Or at least, it seemed that way to many of us. Bills coach Rex Ryan, asked if it was penalties or the Eagles that stopped McCoy in the second half, said: "I don't know, that ain't exactly (the) '85 Bears, but if you want to say it is, then go for it. It must have been them."
Even Ryan couldn't sneer at what Cox did, though.
"Yeah, no question, that 91 is a good player. I was laughing when I saw him being compared to Jerome Brown, but I'm not laughing now,'' said Ryan, whose father, Buddy, of course, coached Brown. And the '85 Bears' defense.
"He made some game-changing plays for us," outside linebacker Connor Barwin said of Cox. Barwin blocked two Taylor passes. "He's been doing that the whole year."
It was also a big day for Sam Bradford, who threw the ball better than his line of 23-for-38 for 247 yards, a touchdown and a pick. The interception was wrestled out of Brent Celek's hands as Celek came down with it, and several Bradford passes were dropped.
Teammates said Bradford has been especially vocal before the past two games.
"I thought Sam played outstanding. He really put the ball on guys today; there really weren't any errant throws," said Kelly.
Bradford had a 42-yard, first-play bomb to Riley Cooper taken away when replay showed the ball slipping down in Cooper's grasp before the ground pushed it back up, but Bradford later hit on a 53-yard TD to first-round rookie Nelson Agholor, who made up for an earlier drop. It was Agholor's first NFL touchdown. Kelly said the Bills played a lot of zero coverage, daring the Eagles to beat them deep.
"I have the ball," Agholor confirmed. "Might give it to my mom for Christmas."
"I look at the way he's leading, and it's so cool; you want to make those plays for a guy like that," Agholor said of Bradford. "You want to do whatever you can - shoot, he deserves it . . . He doesn't say much usually, so when he does it's like, 'Oh, yeah! He's ready to go.' "
"The last couple of games, he kind of stepped up before the game and delivered an unbelievable message to us," tight end Zach Ertz said of Bradford. "Every game he wants us to go out there and be physical and set the tone for the entire game, and I think that's what we've done for the past two games."
Ertz seemed to take that message quite literally, trampling Leodis McKelvin on a 41-yard catch-and-run that set up the winning field goal, Caleb Sturgis' third of the afternoon, from 30 yards with 3:26 remaining.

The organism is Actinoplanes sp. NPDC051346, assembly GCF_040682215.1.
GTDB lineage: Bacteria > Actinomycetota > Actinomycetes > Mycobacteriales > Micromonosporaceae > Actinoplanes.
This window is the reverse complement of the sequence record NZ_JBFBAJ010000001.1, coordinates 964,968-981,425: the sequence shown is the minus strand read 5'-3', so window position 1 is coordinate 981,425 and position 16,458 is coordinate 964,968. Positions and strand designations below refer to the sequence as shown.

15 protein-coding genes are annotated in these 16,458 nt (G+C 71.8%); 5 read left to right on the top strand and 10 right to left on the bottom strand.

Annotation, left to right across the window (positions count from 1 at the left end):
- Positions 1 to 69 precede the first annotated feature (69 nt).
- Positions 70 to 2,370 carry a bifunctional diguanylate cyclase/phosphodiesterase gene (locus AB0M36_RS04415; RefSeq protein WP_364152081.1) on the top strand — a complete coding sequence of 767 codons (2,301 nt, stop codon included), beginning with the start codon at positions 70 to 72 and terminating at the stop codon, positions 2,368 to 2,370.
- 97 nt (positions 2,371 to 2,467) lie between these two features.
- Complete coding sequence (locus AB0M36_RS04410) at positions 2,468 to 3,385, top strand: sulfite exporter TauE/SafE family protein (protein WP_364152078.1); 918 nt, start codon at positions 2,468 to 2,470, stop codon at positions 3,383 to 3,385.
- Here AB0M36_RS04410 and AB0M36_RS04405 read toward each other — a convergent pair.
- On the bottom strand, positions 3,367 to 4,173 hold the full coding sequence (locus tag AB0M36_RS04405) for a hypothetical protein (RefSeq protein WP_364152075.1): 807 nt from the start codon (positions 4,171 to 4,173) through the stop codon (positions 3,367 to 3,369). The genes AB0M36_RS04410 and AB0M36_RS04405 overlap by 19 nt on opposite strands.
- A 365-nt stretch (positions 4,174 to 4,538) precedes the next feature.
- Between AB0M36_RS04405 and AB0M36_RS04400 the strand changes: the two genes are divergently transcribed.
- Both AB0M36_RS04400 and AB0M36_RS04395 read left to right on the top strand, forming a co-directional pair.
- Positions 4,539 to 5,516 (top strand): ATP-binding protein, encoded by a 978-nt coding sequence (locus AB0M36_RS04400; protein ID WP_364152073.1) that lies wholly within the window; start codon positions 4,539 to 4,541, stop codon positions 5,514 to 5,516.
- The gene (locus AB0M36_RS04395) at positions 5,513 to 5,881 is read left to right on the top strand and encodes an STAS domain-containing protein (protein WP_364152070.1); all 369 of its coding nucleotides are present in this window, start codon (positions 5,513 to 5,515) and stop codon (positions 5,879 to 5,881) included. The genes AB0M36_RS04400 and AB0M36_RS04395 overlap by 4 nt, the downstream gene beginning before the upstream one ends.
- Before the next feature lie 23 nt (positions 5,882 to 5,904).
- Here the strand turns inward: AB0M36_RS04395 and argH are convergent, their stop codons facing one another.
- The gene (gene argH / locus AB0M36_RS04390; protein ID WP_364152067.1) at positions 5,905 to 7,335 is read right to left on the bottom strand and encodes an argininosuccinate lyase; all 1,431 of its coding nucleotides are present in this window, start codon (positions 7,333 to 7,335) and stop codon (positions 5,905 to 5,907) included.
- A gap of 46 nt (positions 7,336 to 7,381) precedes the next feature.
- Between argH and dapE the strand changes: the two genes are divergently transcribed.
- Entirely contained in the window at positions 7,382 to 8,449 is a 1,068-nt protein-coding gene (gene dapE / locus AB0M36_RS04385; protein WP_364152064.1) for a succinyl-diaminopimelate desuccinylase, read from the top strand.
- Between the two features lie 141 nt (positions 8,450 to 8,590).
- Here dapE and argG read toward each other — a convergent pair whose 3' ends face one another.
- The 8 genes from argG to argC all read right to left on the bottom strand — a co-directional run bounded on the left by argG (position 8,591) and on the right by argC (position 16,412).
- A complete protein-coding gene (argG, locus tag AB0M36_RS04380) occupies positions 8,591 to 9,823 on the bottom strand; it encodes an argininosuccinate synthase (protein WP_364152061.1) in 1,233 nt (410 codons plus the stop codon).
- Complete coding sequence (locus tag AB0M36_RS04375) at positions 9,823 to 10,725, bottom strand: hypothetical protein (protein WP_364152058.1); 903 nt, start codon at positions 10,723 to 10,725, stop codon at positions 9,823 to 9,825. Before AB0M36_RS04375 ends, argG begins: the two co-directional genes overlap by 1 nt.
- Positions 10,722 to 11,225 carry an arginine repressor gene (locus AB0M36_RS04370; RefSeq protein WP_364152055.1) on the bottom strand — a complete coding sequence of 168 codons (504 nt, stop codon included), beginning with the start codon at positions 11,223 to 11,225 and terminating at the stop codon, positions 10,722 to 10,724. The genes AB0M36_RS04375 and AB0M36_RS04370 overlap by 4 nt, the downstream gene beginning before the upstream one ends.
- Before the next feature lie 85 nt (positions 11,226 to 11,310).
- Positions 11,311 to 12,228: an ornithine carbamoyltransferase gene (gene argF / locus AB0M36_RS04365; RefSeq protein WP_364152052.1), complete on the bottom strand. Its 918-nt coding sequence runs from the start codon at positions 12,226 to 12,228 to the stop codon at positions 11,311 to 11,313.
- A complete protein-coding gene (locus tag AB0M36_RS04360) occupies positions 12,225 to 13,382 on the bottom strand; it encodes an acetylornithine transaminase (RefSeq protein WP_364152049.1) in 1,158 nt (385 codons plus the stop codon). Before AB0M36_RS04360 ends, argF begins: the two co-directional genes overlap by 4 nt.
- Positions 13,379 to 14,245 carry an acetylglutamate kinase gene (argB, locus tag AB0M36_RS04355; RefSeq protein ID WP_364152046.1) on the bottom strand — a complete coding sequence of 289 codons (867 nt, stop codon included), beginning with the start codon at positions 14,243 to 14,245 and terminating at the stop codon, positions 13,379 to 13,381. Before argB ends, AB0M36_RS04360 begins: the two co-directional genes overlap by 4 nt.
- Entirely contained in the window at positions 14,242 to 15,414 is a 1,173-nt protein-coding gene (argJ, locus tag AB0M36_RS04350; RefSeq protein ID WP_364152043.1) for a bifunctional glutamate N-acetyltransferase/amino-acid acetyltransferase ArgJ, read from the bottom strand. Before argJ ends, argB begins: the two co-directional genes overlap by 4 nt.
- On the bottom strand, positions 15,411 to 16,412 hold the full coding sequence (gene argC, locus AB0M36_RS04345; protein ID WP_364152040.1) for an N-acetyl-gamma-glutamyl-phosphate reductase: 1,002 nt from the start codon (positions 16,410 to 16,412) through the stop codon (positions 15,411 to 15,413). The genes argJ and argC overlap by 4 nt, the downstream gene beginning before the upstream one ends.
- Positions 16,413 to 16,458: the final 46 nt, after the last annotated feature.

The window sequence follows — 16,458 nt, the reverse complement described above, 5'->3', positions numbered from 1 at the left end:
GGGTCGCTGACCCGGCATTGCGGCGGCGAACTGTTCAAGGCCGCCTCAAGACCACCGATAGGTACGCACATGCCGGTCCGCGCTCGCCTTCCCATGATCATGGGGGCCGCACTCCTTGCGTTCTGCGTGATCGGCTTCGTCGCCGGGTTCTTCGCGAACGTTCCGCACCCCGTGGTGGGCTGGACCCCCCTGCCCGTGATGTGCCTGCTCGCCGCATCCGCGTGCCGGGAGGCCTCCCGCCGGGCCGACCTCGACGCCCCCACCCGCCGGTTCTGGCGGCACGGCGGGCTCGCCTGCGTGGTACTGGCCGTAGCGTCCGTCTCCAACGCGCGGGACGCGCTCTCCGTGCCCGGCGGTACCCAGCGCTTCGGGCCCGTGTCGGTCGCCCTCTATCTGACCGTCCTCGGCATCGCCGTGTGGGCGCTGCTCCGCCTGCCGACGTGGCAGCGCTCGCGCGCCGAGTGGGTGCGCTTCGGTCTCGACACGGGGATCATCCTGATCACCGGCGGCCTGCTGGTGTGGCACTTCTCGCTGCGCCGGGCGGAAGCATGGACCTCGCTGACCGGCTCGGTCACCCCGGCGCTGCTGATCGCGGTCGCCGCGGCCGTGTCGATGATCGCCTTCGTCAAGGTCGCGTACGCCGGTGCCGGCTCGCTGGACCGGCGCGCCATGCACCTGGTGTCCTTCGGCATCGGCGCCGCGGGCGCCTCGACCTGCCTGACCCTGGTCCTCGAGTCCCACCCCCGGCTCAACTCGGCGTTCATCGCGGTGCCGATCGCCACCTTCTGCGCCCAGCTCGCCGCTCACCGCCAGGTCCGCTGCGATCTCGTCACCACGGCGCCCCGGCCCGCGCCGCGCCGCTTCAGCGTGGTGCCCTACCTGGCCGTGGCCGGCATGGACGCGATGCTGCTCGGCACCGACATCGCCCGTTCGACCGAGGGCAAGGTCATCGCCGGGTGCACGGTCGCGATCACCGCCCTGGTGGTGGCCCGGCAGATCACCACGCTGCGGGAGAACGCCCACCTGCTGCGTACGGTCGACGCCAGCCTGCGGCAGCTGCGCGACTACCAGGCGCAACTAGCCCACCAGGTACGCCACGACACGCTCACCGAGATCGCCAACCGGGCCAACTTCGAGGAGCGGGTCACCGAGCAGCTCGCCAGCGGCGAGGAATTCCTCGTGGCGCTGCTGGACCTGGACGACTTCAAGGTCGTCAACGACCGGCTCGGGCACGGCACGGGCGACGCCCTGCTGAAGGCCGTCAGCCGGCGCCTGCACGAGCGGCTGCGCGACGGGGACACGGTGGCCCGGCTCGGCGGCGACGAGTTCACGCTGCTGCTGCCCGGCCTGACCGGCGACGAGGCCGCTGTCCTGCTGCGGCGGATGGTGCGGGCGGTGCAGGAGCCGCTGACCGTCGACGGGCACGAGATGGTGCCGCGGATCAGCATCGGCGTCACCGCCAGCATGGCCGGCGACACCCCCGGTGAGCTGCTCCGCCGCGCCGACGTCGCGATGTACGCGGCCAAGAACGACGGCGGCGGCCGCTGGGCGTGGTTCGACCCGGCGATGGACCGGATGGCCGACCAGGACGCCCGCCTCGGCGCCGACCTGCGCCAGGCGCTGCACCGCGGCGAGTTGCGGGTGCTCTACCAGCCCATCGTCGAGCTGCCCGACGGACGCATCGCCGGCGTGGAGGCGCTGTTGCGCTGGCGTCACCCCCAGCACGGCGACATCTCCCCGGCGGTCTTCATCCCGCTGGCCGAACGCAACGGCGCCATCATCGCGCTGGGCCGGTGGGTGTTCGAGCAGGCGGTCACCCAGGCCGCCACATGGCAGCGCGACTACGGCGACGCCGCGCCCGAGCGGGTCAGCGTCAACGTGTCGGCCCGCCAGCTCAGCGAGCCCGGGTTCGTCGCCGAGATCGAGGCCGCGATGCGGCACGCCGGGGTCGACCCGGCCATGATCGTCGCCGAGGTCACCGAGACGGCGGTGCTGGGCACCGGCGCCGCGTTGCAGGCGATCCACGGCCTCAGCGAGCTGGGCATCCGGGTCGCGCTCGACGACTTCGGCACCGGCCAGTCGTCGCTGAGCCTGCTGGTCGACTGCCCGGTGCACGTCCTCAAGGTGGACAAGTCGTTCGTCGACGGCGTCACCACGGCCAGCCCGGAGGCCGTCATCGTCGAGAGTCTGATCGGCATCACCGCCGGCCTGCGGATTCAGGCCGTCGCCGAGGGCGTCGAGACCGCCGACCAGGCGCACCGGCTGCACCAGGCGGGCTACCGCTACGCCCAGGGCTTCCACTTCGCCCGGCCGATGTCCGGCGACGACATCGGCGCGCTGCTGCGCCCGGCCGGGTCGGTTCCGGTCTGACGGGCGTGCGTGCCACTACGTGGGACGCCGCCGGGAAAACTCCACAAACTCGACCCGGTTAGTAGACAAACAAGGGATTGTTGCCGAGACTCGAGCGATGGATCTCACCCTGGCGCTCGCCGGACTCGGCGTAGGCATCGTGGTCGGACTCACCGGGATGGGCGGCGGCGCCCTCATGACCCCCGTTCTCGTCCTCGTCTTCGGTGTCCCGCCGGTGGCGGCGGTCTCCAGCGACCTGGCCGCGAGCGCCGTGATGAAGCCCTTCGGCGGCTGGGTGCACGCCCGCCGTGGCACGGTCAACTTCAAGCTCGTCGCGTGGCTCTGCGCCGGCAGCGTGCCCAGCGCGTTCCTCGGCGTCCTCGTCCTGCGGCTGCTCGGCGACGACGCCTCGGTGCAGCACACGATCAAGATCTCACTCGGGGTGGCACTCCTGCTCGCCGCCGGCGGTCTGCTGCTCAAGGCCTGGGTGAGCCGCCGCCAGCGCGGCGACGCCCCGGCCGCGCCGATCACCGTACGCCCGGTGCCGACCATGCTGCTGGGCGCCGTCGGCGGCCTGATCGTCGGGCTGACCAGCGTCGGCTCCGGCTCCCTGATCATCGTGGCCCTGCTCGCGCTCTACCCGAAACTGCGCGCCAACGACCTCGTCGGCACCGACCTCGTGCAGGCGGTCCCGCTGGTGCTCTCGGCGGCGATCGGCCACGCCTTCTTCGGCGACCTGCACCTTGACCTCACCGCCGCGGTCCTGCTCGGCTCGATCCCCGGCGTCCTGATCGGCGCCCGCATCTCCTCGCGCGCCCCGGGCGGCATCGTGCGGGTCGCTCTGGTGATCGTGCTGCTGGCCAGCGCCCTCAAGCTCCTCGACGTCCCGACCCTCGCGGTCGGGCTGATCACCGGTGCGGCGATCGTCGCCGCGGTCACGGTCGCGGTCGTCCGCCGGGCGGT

"I don't do it very often, so it felt really good to be able to run someone over," said Ertz, who led the Eagles with five catches for 98 yards. "I don't think I've done that since college."
Offensive coordinator Pat Shurmur said Bradford, who missed the better part of two seasons with back-to-back ACL tears, showed the kind of accuracy Shurmur recalled when they were together on the Rams in 2010, Bradford's rookie year.
"He threw enough good balls to show that he's making progress - progress that we all expect," Shurmur said. He said part of working Bradford back into the flow has been getting him "comfortable with his lower body - throwing the football starts with your feet."
Safety Malcolm Jenkins was asked what has been so different these past two weeks, from the back-to-back losses in which the Eagles were outscored 90-31 and seemed dead in the water.
"I think it's a combination of a lot of different things," Jenkins said. "We're healthier than we've been in the past. Some of the leadership has started to develop - you're starting to hear some more of the players' voices. It's becoming more of a player-driven team. (Also) I think we're just playing better football. Our units are complementing each other. Special teams played lights-out today. They were helping the defense and the offense (with field position). The defense is getting stops when we need them and the offense is extending drives and putting up more points" than previously.
"When those things come together, you give yourself a good chance to win."